We include here further reports received after the earlier section was written and are intended to complement earlier ones. Information from badly affected areas is still scarce.
Kalmunai. About 20th June: Kalmunai was subject to aerial attacks from helicopters after the army made a `tactical' withdrawal on 16th June. A number of persons were killed. When the army re-entered Kalmunai a few days later, foreign journals quoting leading citizens said that 150 Tamils were killed and burnt in Tamil shops. Mr. Kanapathipillai, better known as Pandiyooran, who was head of the Kalmunai citizens' committee and known for his outspokenness, was associated with these reports. He was also outspoken in holding that boundary disputes resulting from encroachment of Tamil lands by Muslims landlords must be resolved. He is said to have had many enemies amongst the latter. Fearing for the safety of his sons,he had sent his two sons to shelter with a muslim friend, shortly before the government forces came in. The government forces, when they came in had with them local members of the Jihad, who had fled to Colombo in 1988. These persons were recognised in military uniform by a number of persons.
Kanapathipillai's two sons fell into the hands of government forces. They were seen being led around Kalmunai, with their hands linked by wires driven through holes made in their palms. They were asked to point out Tiger supporters and hiding places. Not having had much success, one son was shot dead publicly. The other who was badly beaten was taken to the fathers place which was ransacked. The father was taken away and the father with the remaining son have not been seen again. The previous day Kanapathipillai had telephoned a friend in Colombo with a desperate appeal: "They are simply taking our boys and are knifing ahooting and burning them. For God's sake do something!" With the disappearance of Pandiyooran Kanapathipillai, citizens' committees in the area were terror struck. Information virtually dried up.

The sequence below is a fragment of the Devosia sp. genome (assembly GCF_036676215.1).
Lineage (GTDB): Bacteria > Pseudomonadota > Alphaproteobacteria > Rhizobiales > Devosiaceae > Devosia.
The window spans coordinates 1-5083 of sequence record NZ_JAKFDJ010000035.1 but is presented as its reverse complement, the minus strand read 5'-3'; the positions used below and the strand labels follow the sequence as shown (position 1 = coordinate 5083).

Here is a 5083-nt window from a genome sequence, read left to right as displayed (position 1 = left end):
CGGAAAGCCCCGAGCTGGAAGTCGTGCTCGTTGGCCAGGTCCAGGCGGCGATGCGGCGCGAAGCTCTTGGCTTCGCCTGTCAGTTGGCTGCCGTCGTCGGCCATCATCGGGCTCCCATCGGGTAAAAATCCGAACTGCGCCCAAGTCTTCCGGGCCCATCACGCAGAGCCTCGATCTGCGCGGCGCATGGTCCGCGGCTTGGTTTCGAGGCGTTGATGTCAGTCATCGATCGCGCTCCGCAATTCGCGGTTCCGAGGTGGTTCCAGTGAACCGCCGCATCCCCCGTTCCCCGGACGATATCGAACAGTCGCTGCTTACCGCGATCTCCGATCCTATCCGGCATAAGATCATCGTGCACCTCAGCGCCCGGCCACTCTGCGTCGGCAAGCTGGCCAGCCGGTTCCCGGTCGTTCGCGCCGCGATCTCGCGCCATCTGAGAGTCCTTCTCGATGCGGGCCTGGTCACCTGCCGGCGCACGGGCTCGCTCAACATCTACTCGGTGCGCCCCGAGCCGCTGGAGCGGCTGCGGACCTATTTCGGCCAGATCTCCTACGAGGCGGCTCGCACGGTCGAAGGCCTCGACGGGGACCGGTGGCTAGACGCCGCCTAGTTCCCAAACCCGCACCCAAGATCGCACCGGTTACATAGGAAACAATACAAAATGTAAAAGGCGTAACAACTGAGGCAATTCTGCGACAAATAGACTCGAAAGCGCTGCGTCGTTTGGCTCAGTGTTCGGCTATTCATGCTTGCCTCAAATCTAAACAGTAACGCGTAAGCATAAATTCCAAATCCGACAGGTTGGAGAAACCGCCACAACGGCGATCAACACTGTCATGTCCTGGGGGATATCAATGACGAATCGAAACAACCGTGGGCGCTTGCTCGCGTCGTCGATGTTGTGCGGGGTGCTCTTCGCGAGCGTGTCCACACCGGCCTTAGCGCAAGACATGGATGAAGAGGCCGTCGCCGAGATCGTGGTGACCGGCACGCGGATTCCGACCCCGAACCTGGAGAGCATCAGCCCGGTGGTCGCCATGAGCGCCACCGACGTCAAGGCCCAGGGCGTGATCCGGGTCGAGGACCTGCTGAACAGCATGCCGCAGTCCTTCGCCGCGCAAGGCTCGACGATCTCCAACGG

The government's use of the Jihad created widespread anger against Muslims. Amongst the many Tamil youth assembled to be taken away for questioning in buses were 26 girls. 3 girls were released after some local Muslims protested to Jihad members standing there that the girls were nurses and nothing else. The following weeks were to see LTTE reprisals against Muslim targets.
The government too appeared to have no hesitation in fuelling communal hatred between Tamils and Muslims. The remarks by the Minister of Defence concerning the killing of 15 PLOTE members has been refereed to earlier. Here the minister had focussed attention away from the actual indefensible act of knifing and burning the detainees, to Muslim informants. In Kalmunai Tamil citizens eventually did contact an army official about the killings, the disappearance of the citizens' committee chief and burnings of premises, including a church building. The army official shifted most of the blame onto Muslims.
Trincomalee: We are not certain of the order of events, or how troubles broke out. It appears that the LTTE fired at an army convoy that refused orders to stop on 13th June. The LTTE then collected 10 policemen from Madaththady and 4 from Sirimapura and shot them. People were then asked to flee and were told that they would be given protection beyond the 3rd mile post. Many fled their homes towards Nilaweli. The LTTE too had pulled out of Trincomalee by the following morning. When the army came out of Fort Frederick, they killed and burnt a number of persons in Anna Nagar, adjoining the Fort. With the army came a number of Sinhalese, made refugees from 1987. With the coming of the IPKF Tamils took revenge against Sinhalese settlers who had lorded or over with Sri Lankan army help in earlier years, by burning Sinhalese premises. Now it was the turn of the Sinhalese.